There are nominally two approaches to online advertising; sell it with a separate staff, or sell it through an existing sales force. Neither strategy maximizes the opportunity. The most successful companies use a hybrid strategy. Two sales groups, working separately and together, will produce the best results.

For every publisher’s Internet site, there are "Internet only" advertisers whom the print salespeople are not in touch with, maybe not even aware of. Some are companies that have built their business model around creating a successful Internet site and driving traffic to it. Others are direct mail, newspaper or television advertisers who never used magazines.

Fears Into Opportunities

Addressing national accounts with separate print and online media buying requires selling buyers that print salespeople don’t meet. And print staffs may be hesitant to mention the Internet, fearing lost pages. For their part, vertical, b-to-b and niche magazines selling large-but-specialized advertisers may have one point of contact for both print and online, but print sales people fear losing revenue on their quota, or fear being embarrassed when they can’t talk-the-talk.

Turning these fears into opportunities is where the hybrid approach comes in. The most successful publishers elevate their game with a team approach. They become more important to their biggest customers, and bring in new ones.

An Internet specialist, in addition to sales responsibility for Internet only clients, should team up with print salespeople to make cross-selling happen. Either an Internet specialist makes solo calls on the Internet buying service of a print advertiser, or they support the print salesperson with team calls. And the print salesperson needs to feel comfortable having the Internet specialist on high-level client calls.

Cross-selling an existing client gives publishers a reason to sell bigger packages to clients at a higher executive level. Selling an integrated package to a big national account, with separate online and print buying agencies, allows a call on a senior marketing executive, probably at the client.

And hybrid selling allows publishers to protect one revenue stream while adding another. By requiring clients to maintain spending to hold their discounts and other advertiser benefits, you can protect your base, while offering them added benefits for adding revenue to the new medium.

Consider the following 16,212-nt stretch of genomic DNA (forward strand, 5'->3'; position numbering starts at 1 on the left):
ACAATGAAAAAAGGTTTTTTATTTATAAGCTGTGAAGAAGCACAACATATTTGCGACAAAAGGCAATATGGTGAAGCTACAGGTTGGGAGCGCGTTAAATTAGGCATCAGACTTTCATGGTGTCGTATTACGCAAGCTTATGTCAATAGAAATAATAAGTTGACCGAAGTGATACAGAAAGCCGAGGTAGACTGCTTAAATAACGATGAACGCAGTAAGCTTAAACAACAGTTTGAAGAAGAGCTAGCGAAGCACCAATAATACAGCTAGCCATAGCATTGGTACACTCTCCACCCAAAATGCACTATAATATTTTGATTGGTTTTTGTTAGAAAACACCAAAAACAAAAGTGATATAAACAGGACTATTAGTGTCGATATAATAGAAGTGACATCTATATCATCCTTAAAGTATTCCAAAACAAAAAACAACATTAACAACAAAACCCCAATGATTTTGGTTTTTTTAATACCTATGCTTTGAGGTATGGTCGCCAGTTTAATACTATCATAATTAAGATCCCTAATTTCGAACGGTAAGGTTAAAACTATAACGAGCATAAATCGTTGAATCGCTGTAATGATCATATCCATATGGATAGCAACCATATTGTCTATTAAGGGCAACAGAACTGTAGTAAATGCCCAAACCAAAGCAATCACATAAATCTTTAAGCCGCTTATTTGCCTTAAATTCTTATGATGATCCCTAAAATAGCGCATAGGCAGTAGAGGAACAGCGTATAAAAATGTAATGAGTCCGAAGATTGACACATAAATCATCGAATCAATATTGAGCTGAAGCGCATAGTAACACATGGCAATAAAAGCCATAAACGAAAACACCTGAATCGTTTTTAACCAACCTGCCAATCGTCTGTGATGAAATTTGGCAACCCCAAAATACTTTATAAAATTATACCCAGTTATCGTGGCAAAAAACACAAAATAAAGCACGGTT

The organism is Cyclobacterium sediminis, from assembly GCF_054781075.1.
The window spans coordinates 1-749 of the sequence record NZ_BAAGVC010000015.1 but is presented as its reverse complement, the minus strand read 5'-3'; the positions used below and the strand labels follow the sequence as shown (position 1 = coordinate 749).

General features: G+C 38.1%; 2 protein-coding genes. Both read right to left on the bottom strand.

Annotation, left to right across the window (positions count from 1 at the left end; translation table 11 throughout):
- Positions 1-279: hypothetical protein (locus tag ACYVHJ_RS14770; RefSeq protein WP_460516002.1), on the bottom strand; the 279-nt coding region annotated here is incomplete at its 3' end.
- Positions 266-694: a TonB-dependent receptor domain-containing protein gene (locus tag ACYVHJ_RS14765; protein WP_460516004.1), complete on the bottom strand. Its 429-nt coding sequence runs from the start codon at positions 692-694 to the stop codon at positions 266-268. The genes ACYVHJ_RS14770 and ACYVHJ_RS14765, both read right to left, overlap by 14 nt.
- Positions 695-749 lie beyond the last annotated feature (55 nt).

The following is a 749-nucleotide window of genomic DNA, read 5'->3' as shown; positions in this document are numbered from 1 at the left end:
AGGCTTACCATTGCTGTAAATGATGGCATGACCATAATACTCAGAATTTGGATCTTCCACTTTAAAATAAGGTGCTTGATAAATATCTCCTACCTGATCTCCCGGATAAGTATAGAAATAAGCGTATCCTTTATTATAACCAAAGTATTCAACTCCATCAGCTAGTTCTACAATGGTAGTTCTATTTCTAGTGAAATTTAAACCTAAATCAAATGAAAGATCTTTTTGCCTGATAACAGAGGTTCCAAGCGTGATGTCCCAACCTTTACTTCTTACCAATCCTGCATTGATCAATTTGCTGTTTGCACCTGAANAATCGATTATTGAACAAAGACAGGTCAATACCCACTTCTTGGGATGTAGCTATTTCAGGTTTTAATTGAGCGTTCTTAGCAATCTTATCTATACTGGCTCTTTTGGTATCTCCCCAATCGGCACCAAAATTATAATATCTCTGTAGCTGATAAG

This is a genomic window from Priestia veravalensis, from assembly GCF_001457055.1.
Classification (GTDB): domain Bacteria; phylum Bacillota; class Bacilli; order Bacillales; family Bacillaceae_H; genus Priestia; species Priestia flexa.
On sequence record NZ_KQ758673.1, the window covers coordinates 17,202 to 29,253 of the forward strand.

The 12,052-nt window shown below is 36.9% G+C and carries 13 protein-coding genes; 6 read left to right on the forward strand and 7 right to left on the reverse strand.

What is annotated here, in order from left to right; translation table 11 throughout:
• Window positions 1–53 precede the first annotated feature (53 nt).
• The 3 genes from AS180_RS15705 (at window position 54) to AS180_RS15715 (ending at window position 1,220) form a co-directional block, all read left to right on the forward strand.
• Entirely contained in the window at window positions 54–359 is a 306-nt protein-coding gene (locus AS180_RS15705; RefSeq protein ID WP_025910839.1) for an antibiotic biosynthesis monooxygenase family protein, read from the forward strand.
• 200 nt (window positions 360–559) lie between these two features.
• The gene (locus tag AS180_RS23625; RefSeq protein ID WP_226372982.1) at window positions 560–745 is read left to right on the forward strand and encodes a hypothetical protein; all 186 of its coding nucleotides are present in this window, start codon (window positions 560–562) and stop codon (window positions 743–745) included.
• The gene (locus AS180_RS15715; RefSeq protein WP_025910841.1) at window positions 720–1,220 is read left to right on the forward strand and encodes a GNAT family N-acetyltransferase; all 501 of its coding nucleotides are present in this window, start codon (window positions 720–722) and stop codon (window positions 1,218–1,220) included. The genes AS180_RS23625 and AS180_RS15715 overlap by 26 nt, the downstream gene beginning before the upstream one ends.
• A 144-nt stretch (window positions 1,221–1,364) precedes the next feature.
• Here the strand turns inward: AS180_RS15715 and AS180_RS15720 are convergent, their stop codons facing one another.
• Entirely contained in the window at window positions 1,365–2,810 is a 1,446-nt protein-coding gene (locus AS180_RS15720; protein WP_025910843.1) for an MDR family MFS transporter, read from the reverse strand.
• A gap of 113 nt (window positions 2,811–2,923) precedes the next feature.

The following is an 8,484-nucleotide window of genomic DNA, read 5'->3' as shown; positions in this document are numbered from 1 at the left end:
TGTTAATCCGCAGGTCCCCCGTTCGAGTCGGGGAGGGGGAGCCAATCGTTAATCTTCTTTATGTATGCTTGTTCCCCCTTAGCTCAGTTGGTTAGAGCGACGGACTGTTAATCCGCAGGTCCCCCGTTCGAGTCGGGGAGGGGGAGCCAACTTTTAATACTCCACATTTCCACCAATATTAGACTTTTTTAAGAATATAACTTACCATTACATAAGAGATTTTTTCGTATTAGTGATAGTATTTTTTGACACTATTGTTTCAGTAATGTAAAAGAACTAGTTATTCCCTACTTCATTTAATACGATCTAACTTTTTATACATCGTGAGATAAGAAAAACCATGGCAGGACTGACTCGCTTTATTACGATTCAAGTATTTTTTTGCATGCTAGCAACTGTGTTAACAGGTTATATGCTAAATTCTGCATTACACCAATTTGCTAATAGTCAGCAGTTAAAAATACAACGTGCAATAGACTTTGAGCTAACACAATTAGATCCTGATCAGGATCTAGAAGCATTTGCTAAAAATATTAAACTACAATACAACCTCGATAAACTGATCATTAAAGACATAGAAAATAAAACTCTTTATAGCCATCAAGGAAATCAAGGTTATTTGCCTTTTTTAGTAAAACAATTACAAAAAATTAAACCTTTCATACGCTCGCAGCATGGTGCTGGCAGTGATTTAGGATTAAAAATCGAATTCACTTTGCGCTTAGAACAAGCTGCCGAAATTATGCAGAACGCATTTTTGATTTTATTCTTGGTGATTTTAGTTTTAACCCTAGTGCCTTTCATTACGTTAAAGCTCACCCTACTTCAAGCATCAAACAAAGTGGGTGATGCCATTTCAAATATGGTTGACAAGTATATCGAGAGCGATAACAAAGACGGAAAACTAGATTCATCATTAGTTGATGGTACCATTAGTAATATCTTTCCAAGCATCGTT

Action Items to Prepare for Success

ユ Create a "story" about how print and online fit together for an advertiser. Are readers the same or different audiences? Are the Internet and the magazine used at the same time, for the same reasons? There is a selling story explaining how print and online complement each other and how an advertiser should increase one without reducing;your part;of their other budget.

ユ Train your people to communicate your story. Back them up with a "case study" if possible. And help each create their personal story or anecdote to explain how successful advertisers use both media to accomplish complementary business objectives. Drill salespeople on how to respond to the most common questions and objections.

ユ Third, develop a pricing strategy that protects your downside, and rewards the upside spending. This includes pricing the online so that the profit margin you receive on that revenue is at least as good as you’d earn on the print. Don’t be afraid of revenue moving from one medium to another, just be sure that you hold or grow the total revenue you receive from each client.

ユ Fourth, compensate your sales staff in a way that is "platform agnostic." Reward what you want: Growth. Be sure that expectations for growing the online business are built into sales plans, quotas and account reviews. Cross-compensate your people for helping each other. The print people many need or want to take the online sales expert on important, big account sales calls. Eliminate the jealously or defensiveness that might result where one salesperson is a loser when an advertiser switches to online from print, or from print to online.

My most successful clients achieve success through people management. The right combination of the tactics will spawn cooperation and support between the online and offline sales staffs, and drive growth. 

Daniel Ambrose has been providing strategic and tactical consulting and sales training for online and offline publishers including iVillage,, Primedia and New York since 1994. He was VP and publisher of Child, advertising sales director of Cahners’ American Baby division, and director of corporate advertising at Hearst Magazines. Contact Dan at, or 541-431-4500.

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